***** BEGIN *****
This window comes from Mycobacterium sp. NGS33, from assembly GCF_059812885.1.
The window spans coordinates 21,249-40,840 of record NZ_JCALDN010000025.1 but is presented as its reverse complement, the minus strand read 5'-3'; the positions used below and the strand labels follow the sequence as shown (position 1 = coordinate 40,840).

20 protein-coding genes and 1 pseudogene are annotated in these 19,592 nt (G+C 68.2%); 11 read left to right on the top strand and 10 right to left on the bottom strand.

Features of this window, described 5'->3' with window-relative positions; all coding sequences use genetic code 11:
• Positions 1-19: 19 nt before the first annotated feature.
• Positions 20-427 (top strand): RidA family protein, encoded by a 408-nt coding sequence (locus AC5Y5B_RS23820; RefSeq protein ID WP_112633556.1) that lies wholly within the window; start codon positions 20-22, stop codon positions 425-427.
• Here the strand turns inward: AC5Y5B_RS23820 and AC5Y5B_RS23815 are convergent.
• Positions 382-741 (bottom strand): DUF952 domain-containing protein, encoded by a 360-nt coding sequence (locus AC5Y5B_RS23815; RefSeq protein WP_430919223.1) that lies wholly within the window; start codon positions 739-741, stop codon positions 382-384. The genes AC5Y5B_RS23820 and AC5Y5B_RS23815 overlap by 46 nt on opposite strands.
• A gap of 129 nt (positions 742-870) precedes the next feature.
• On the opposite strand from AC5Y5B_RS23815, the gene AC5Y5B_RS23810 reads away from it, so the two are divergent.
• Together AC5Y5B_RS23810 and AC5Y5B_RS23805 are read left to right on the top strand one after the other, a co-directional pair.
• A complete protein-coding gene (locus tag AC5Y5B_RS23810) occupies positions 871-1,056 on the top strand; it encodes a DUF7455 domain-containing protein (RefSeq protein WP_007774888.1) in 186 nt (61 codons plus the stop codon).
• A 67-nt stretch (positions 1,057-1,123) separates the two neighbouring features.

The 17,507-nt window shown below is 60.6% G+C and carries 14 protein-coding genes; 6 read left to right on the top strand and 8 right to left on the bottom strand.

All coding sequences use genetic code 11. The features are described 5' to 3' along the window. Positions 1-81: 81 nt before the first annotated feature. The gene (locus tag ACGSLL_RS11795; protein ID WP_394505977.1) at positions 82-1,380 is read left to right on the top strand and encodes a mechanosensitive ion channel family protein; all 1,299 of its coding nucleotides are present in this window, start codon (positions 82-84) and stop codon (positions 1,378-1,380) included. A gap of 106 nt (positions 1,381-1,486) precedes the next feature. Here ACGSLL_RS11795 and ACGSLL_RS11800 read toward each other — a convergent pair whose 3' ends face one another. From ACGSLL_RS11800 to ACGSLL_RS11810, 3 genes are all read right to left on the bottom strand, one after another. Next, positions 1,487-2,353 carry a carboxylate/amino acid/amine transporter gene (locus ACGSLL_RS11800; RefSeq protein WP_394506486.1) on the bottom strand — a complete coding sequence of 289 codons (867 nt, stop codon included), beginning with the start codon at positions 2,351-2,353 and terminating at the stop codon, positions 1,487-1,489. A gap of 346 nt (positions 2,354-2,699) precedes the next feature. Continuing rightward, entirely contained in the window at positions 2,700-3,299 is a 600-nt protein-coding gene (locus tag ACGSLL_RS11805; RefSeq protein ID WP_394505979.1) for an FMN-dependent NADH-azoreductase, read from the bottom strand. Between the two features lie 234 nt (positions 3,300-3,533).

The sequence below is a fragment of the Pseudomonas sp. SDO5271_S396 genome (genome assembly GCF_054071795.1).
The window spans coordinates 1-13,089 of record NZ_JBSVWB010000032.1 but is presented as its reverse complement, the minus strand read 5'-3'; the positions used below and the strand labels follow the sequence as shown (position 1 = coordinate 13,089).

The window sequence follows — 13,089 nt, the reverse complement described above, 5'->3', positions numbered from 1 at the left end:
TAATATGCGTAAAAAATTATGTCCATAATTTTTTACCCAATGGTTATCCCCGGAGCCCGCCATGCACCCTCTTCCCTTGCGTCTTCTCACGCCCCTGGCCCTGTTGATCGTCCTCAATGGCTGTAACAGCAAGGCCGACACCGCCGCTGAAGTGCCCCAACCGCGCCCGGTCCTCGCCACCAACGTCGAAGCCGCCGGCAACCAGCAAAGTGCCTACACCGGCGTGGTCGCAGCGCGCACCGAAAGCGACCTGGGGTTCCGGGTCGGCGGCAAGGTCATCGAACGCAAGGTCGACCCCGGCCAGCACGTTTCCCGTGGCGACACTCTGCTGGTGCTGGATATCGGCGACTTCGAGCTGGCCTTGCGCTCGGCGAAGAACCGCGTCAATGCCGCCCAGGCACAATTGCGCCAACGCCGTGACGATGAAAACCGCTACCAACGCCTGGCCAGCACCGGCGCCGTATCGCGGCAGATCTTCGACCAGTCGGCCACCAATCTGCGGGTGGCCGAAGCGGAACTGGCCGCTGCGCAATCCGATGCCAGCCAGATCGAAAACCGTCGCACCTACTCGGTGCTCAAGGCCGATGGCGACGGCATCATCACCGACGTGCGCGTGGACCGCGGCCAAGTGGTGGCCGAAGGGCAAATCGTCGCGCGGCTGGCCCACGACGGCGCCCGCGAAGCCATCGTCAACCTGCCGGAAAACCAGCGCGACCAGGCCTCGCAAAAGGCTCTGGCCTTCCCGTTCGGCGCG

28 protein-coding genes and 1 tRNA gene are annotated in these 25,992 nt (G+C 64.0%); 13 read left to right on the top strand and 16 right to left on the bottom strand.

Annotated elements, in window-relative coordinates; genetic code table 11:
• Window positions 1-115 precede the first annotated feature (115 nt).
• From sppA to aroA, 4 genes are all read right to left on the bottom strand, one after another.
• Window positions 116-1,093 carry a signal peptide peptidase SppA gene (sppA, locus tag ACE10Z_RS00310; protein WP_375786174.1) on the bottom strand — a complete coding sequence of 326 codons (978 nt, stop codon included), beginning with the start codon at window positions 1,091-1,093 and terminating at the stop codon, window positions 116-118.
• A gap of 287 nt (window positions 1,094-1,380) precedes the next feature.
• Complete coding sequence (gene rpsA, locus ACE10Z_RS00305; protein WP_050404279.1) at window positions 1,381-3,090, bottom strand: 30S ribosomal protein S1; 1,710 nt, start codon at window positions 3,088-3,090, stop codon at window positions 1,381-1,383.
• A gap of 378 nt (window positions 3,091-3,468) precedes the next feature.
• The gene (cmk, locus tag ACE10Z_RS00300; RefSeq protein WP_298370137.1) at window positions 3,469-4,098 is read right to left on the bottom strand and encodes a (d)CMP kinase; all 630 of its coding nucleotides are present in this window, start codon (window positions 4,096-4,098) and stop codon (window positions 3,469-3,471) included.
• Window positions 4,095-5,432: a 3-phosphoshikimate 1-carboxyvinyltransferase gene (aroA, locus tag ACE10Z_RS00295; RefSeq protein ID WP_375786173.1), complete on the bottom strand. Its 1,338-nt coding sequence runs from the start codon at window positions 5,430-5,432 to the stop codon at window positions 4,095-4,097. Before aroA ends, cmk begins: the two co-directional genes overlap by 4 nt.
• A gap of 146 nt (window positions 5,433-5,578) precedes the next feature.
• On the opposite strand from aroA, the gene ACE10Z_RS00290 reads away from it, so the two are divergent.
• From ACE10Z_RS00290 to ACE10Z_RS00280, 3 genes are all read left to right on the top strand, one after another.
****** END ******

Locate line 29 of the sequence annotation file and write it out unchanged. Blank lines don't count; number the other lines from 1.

• Window positions 4,095-5,432: a 3-phosphoshikimate 1-carboxyvinyltransferase gene (aroA, locus tag ACE10Z_RS00295; RefSeq protein ID WP_375786173.1), complete on the bottom strand. Its 1,338-nt coding sequence runs from the start codon at window positions 5,430-5,432 to the stop codon at window positions 4,095-4,097. Before aroA ends, cmk begins: the two co-directional genes overlap by 4 nt.